In this study, we reported distyly in P. cephalophora on the oceanic island Lanyu. Although we are unaware of the exact number of distylous species on Lanyu, there are at least several (e.g., Ophiorrhiza japonica, Liu ; Guettarda speciosa, Yang [1998a]). In our preliminary observations, P. serpens also maintains distyly on Lanyu (Watanabe unpublished data). Distyly is, both theoretically and actually, rare or absent in oceanic islands (Carlquist ; Pailler et al. ; Meeus et al. ; McMullen ; Sugawara et al. ; Watanabe et al. [2014a]). Thus it is of great interest to study how P. cephalophora colonized and reproduces on the oceanic island. Self-incompatible plants are thought to be less successful in colonization to oceanic islands than self-fertilizers (Baker ; Stebbins ; Barrett et al. ); self-fertilizers can establish populations from single individual and reproduce successfully without suitable pollinators (Baker ; Baker and Cox ; Barrett et al. ). In general, island florae have higher ratio of hermaphroditic self-compatible plants than in mainland (Crawford et al. ). Lanyu and northern islands of the Philippines, where P. cephalophora occurs, have not been land-connected but only a few hundred km away from each other and these islands share many floristic elements (Nakamura and Kokubugata ). Colonization of P. cephalophora into Lanyu may have occurred repeatedly unlike more isolated oceanic islands. Also Lanyu is only 60 km away from Taiwan Island and this is probably why the island has entomofauna rich enough to support self-incompatible distylous plants. There are contradictory cases where oceanic islands have a high proportion of dioecism (Carlquist ; Baker and Cox ; Sakai et al. ; Abe ). It is possibly because outcrossing has a merit to avoid inbreeding depressions in small populations on oceanic islands (Sakai et al. ; Barrett et al. ). Tseng et al. () reported the proportion of dioecism on Lanyu to be very high (11.9%) compared to the global average (6%; Renner and Ricklefs ) and Taiwan proper (7.9%). The outcrossing-merit hypothesis may also be applicable to distyly on Lanyu. To understand how P. cephalophora colonized and reproduces in natural populations, phylogeographic analyses and pollinator observations and testing open fruit sets are required.
We described detailed floral morphology and incompatibility of Psychotria cephalophora on Lanyu for the first time. Floral dimorphism and intramorphic incompatibility indicate that the breeding system of P. cephalophora is morphologically and functionally distylous. Because distyly is usually rare on oceanic islands, it is important to clarify how this species colonized and reproduces on islands. Further reproductive studies of P. cephalophora in the natural populations on Lanyu and the Philippines are needed.
Abe T: Threatened pollination systems in native flora of the Ogasawara (Bonin) Islands. Ann Bot 2006, 98: 317–334.
Baker HG: Self-compatibility and establishment after long-distance’dispersal. Evolution 1955, 9: 347–349. 10.2307/2405656
Baker HG, Cox PA: Further thoughts on dioecism and islands. Ann Missouri Bot Gard 1984, 71: 244–253. 10.2307/2399068
Barrett SCH: The evolution of plant sexual diversity. Nat. Rev. Genet. 2002, 3: 274–284.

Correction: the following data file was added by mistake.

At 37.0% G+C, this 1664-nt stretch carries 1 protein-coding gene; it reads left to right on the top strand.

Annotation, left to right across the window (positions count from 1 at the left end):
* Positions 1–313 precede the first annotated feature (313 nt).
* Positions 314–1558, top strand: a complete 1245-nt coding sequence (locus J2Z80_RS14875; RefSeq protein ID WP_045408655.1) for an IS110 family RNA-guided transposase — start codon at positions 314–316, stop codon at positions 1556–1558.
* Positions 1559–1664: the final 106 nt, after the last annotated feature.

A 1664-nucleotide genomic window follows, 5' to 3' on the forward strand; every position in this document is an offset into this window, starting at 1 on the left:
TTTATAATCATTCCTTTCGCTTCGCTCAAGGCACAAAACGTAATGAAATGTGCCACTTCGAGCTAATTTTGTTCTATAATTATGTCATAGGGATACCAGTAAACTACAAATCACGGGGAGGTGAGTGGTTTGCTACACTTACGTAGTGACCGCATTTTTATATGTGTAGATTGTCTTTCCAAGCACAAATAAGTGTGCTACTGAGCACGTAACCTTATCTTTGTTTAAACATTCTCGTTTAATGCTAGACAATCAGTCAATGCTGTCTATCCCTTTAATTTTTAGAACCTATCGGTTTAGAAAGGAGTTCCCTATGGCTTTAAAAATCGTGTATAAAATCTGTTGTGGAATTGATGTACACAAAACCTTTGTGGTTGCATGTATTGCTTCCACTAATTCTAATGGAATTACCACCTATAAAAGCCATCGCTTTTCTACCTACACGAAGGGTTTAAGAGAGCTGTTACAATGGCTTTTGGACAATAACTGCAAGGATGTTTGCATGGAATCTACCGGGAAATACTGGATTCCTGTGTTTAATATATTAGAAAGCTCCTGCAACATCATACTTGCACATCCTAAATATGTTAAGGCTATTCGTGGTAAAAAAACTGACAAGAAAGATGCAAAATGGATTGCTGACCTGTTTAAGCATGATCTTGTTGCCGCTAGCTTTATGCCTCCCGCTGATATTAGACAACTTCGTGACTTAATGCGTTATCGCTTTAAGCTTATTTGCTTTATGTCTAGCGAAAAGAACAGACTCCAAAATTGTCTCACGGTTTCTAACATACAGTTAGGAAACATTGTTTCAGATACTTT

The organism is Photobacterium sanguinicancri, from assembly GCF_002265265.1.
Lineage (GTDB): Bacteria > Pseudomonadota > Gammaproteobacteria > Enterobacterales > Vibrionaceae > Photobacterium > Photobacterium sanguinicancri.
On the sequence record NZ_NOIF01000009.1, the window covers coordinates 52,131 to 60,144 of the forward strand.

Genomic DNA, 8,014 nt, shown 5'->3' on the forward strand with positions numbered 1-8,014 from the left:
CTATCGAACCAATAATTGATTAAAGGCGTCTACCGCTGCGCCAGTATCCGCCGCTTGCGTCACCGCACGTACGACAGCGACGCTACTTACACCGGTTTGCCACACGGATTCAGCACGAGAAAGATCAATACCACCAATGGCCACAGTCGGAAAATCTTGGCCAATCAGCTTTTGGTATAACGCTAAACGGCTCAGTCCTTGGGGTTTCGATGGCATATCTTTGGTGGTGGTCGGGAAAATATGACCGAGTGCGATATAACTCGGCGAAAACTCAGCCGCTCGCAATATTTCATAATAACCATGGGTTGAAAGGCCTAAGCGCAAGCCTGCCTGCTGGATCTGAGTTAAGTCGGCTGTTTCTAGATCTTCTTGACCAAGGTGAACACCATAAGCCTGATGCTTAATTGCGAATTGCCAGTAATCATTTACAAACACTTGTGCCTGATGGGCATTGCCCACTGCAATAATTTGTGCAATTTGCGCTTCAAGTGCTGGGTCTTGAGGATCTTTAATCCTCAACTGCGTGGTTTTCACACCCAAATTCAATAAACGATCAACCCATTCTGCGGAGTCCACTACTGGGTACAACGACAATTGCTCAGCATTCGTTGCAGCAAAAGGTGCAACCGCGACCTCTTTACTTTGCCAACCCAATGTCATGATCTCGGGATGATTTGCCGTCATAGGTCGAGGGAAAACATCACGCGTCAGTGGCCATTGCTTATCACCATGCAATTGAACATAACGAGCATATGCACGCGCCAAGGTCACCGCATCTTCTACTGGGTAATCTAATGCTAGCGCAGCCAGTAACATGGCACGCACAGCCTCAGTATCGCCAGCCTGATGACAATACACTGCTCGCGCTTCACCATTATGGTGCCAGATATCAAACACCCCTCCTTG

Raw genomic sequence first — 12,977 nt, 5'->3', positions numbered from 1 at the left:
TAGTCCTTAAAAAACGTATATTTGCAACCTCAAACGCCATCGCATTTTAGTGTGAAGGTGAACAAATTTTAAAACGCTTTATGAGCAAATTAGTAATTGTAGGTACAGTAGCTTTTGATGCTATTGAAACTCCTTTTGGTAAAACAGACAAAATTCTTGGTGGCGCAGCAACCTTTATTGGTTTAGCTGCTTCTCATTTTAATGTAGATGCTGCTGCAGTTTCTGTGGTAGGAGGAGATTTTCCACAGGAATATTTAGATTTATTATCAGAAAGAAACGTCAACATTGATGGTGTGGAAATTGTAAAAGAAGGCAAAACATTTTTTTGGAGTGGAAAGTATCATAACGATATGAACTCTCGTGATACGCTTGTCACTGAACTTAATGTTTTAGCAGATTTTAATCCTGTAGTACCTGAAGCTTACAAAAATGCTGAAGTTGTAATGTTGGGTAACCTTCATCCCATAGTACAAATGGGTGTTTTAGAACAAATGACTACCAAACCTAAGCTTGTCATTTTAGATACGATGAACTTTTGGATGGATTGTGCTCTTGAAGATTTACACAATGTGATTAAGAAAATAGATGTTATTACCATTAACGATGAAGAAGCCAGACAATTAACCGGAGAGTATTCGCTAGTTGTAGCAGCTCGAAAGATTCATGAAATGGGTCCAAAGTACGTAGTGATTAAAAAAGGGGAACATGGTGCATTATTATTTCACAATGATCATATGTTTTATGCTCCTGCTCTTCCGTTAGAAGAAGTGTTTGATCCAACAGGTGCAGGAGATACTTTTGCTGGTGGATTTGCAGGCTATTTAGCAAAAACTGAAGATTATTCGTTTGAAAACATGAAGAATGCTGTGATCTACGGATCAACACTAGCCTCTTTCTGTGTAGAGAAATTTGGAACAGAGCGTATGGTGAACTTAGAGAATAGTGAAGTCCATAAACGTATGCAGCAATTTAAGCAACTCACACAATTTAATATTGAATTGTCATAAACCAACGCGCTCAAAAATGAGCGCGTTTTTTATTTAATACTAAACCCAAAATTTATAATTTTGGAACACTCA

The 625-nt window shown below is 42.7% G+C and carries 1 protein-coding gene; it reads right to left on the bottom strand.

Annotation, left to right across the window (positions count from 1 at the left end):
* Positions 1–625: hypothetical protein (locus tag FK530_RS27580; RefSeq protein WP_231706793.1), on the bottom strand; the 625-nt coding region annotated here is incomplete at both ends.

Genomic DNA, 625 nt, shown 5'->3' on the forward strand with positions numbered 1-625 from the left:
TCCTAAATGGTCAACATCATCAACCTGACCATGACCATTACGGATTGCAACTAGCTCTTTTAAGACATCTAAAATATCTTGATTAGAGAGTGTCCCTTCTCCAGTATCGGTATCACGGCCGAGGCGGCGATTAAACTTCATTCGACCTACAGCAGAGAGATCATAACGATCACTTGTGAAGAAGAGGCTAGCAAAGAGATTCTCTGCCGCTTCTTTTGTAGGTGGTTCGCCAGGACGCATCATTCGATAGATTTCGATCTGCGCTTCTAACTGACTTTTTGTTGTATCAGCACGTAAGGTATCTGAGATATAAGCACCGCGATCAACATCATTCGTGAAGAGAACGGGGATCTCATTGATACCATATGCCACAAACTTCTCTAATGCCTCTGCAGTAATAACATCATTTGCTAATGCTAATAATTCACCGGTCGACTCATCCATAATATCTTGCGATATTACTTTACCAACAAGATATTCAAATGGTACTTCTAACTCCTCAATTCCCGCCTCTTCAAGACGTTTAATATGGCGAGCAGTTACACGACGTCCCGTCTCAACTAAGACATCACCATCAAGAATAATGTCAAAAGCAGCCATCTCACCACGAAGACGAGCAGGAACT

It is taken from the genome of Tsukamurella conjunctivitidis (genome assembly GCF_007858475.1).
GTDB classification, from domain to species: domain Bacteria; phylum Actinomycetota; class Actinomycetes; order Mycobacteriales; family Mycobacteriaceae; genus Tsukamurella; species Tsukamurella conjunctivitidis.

Barrett SCH, Shore JS: New insights on heterostyly: comparative biology, ecology and genetics. In Self-incompatibility in Flowering Plants. Springer, Berlin Heidelberg; 2008:3–32. 10.1007/978-3-540-68486-2_1
Barrett SCH, Emerson B, Mallet J: The reproductive biology and genetics of island plants. Philos Trans R Soc Lond B Biol Sci 1996, 351: 725–753.
Barrett SCH, Jesson LK, Baker AM: The evolution and function of stylar polymorphisms in flowering plants. Ann Bot 2000, 85: 253–265.
Bawa KS, Beach JH: Self-incompatibility systems in the Rubiaceae of a tropical lowland wet forest. Am J Bot 1983, 70: 1281–1288. 10.2307/2443418
Carlquist S: Island biology. Columbia Univ Press, New York & London; 1974.
Castro CC, Oliveira PE AM, Alves MC: Breeding system and floral morphometry of distylous Psychotria L. species in the Atlantic rain forest, SE Brazil. Plant Biol 2004, 6: 755–760.
Chen TY, Lu DH: The Inventory of Vascular Plant of Green Island. Construction and Planning Agency, Ministry of the Interior Research Project Report, Taipei; 2008.
Consolaro H, Silva SCS, Oliveira PE: Breakdown of distyly and pin-monomorphism in Psychotria carthagenensis Jacq. (Rubiaceae). Plant Species Biol 2011, 26: 24–32.
Crawford DJ, Anderson GJ, Bernardello G: The reproductive biology of island plants. In The Biology of Island floras. Edited by: Barmwell D, Caujape-Castells J. Cambridge University Press, Cambridge; 2011:11–36. 10.1017/CBO9780511844270.003
Darwin C: The different forms of flowers on plants of the same species. John Murray, London; 1877.
Davis AP, Bridson D, Jarvis C, Govaerts R: The typification and characterization of the genus Psychotria L. (Rubiaceae). Bot J Linn Soc 2001, 135: 35–42.
Davis AP, Govaerts R, Bridson DM, Ruhsam M, Moat J, Brummitt N: A global assessment of distribution, diversity, endemism, and taxonomic effort in the Rubiaceae. Ann Missouri Bot Gard 2009, 96: 68–78.
Erdtman G: The acetolysis method. Sven Bot Tidskr 1960, 54: 561–564.
Faivre AE, McDade LA: Population-level variation in the expression of heterostyly in three species of Rubiaceae: does reciprocal placement of anthers and stigmas characterize heterostyly? Am J Bot 2001, 88: 841–853. 10.2307/2657036
Faria RR, Ferrero V, Navarro L, Araujo AC: Flexible mating system in distylous populations of Psychotria carthagenensis Jacq. (Rubiaceae) in Brazilian Cerrado. Plant Syst Evol 2012, 298: 619–627.